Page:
Lay summary of the final report Dec 1997 - Sept 2001
Retinoblastoma (RB1) Gene Mutation Analysis Project
Retinoblastoma (Rb) is a childhood cancer which develops in the retina of the eye. Over 90% of affected children survive if the disease is detected at an early stage, although most loose at least one eye. In 15% of cases there is a previous family history of disease. Members of these families can often be screened for Rb susceptibility using a technique termed linkage analysis. For the 85% of sporadic (non-familial) cases linkage analysis is not always possible for the RB1 gene which is responsible for Rb and it must be directly analysed for changes (mutations) that cause Rb. RB1 is coded by a large region of DNA so that sequencing each patient's entire gene would be extremely time consuming and expensive.
In order to make the search for mutations more efficient, the Retinoblastoma Screening Unit at St Barts' developed a protocol to screen the gene for putative abnormalities, so that only selected regions need to be sequenced. In initial screening we have applied three tests to amplified DNA fragments which cover the whole coding sequence of the RB1 gene. The aim of using this 'belt and braces' approach is to detect all major types of coding mutation. We have optimised these screening tests for use with an automated fragment analyser thus allowing high throughput analysis of the RB1 fragments. Additionally, the number of reactions required to cover the whole gene were reduced, and the protocols were developed to allow the simultaneous analysis of multiple fragments, thus speeding up the whole screening process.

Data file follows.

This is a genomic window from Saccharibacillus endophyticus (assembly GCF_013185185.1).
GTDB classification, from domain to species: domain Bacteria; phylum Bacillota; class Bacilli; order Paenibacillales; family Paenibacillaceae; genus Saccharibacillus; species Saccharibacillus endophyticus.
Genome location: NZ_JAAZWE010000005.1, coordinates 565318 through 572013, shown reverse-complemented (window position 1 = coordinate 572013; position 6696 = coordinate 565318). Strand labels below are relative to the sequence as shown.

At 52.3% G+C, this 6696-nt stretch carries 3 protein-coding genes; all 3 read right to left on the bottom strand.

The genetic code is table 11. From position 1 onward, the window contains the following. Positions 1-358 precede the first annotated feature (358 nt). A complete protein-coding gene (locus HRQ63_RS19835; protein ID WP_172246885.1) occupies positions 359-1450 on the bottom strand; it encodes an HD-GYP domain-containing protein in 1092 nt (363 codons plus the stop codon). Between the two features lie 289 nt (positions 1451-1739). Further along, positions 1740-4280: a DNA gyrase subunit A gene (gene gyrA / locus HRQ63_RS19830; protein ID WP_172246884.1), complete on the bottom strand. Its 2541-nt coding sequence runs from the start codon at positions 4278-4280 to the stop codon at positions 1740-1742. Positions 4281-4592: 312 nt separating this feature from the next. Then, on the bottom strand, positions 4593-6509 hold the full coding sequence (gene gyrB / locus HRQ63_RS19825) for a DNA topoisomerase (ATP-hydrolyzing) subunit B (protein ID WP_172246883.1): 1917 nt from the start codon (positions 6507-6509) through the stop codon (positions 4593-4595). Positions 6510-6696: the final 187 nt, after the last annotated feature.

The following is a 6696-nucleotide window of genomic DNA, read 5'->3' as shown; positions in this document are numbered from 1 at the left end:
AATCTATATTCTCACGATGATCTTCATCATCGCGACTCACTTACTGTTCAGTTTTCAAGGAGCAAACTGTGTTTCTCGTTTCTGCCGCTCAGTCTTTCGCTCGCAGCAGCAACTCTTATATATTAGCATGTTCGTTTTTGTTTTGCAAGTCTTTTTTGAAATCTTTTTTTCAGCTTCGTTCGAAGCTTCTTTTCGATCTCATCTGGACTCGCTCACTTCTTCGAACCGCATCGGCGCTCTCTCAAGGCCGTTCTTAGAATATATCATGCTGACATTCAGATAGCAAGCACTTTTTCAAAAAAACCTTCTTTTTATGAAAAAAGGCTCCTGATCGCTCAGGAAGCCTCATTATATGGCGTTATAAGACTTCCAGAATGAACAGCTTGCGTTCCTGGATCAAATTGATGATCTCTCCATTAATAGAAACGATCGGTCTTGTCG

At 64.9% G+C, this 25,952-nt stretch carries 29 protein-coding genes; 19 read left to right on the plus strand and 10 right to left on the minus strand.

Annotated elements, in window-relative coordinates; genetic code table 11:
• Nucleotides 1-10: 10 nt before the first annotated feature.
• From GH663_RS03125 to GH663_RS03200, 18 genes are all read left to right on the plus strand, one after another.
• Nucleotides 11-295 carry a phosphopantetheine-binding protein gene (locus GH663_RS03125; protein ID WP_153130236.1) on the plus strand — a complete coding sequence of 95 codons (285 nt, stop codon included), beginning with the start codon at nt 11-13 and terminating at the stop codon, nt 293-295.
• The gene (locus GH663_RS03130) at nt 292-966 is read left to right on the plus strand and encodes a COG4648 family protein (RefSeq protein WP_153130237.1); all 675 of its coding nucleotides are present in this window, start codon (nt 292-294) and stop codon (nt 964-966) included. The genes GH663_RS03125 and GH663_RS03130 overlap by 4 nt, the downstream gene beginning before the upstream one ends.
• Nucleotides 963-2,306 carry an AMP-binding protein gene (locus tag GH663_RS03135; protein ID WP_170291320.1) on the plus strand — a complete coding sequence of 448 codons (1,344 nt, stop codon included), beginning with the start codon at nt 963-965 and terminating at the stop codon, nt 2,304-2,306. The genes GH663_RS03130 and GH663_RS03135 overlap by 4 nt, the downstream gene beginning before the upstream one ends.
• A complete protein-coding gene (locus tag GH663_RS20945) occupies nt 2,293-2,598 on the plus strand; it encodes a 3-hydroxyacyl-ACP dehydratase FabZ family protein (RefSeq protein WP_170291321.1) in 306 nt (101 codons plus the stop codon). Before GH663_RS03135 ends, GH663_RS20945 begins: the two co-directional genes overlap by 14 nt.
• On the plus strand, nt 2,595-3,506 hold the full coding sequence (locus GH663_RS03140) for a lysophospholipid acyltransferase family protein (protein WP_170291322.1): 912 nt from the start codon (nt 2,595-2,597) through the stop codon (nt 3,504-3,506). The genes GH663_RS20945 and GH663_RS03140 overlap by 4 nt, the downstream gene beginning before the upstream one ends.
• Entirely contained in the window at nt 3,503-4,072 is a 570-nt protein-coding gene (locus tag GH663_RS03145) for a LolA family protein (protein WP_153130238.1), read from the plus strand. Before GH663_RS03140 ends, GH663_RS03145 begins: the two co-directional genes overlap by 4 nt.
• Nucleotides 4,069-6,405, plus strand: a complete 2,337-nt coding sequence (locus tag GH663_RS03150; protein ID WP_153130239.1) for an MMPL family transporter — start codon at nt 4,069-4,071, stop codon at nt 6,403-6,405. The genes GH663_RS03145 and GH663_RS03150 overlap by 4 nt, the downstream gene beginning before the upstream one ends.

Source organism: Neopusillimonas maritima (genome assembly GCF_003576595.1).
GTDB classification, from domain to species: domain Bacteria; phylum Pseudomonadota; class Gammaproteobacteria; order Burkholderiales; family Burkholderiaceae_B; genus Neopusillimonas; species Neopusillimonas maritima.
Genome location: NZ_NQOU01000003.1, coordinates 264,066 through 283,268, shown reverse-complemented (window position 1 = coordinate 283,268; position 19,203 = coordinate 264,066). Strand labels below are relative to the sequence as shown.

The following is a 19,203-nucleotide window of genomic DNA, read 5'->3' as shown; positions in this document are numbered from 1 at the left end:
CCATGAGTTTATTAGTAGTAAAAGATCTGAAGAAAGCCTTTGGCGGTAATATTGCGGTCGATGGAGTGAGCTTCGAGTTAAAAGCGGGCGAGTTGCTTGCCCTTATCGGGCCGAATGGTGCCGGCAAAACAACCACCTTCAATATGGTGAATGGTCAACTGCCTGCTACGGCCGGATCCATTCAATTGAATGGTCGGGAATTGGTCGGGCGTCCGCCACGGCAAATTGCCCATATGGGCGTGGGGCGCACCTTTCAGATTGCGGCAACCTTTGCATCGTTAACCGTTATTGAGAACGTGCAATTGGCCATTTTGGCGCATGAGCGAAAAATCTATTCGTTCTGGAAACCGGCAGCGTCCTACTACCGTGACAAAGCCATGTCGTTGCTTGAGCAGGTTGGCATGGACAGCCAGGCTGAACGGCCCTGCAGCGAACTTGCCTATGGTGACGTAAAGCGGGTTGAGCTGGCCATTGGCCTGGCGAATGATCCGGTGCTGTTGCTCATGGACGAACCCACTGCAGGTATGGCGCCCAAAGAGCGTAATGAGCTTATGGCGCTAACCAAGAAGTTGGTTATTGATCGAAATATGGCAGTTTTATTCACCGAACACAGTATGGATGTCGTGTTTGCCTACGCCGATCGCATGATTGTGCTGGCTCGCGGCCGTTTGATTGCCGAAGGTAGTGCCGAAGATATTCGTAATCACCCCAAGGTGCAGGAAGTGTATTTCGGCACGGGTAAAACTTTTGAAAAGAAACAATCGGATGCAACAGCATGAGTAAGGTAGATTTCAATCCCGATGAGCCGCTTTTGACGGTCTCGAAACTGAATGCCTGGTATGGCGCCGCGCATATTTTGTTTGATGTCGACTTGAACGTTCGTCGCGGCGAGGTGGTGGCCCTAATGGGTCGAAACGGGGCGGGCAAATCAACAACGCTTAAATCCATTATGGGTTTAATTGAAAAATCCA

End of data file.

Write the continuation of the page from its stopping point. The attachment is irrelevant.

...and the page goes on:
At the present time 200 patients (with 252 expected mutations) have been screened, and within this sample we have identified 133 mutations and 67 abnormalities needing confirmation, giving a detection rate of approximately 80%. Forty-three of these mutations have been confirmed, and the information released, by the NHS service side of the group. In 31 cases the mutations were used in peri/post-natal genetic screening tests, and 80 individuals have been excluded from being mutant RB1 gene carriers, thus preventing unnecessary examinations under anaesthetic in 19 children. These tests also identified two new unaffected mutant RB1 gene carriers. Currently we are screening 52 samples which did not give any detectable mutations in the initial screening. This second stage screening quantifies each portion of the coding region of the gene to detect large deletions/insertions that would not be apparent in the initial screening. Finally, we will be analysing the regions that control the activity of the RB1 gene (third stage screening) for any tumour samples for which we have failed to find mutations. When the whole mutation data is ready it will be investigated for any links between specific mutations and the behaviour of the original tumour and second cancers. This will be done in collaboration with the Oxford Childhood Cancer Research Group.
Even though the project has not come to its end and modifications to the method may be made to improve efficiency, the current protocol is making a positive contribution to genetic screening in retinoblastoma families. It will also make a major contribution to our knowledge of RB1 mutagenesis once the final data is obtained and analysed.
We would like to thank the Retinoblastoma Society (now known as the Childhood Eye Cancer Trust) for funding this project. This funding allowed the development of a full RB1 mutation screening method at Barts' which we can now offer as a routine service to the patients under NSCAG funding.